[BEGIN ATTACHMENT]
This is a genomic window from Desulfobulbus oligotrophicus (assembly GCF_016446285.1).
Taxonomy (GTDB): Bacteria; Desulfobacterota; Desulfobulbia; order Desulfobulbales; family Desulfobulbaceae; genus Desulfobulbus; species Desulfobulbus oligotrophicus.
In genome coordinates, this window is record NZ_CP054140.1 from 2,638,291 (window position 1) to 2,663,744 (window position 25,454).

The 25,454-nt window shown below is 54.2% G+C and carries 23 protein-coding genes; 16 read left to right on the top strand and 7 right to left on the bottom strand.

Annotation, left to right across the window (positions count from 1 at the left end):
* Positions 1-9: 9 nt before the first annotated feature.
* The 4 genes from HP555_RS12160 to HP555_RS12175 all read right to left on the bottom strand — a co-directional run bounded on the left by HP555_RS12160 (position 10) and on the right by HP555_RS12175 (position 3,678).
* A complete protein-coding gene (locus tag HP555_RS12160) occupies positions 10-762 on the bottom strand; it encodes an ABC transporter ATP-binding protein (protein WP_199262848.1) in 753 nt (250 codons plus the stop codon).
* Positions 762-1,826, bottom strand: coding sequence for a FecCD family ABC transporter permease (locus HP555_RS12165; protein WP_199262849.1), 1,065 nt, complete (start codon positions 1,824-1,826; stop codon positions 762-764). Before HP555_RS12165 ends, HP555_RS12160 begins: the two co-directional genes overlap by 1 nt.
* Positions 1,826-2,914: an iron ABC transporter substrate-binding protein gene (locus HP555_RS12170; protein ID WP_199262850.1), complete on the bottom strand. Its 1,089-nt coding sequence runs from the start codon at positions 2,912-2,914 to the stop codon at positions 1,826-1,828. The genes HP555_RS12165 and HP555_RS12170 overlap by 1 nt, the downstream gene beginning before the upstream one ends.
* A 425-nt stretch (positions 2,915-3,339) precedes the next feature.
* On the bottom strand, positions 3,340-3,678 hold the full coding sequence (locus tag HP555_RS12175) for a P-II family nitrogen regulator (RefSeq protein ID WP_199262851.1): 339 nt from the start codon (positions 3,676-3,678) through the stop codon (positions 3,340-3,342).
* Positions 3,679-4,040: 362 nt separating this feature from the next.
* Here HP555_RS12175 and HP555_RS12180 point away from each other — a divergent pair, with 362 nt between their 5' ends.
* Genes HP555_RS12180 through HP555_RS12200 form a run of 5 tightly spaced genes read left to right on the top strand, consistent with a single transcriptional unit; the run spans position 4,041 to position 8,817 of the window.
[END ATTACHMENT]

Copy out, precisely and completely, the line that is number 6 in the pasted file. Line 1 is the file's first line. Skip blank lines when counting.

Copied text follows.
* Positions 1-9: 9 nt before the first annotated feature.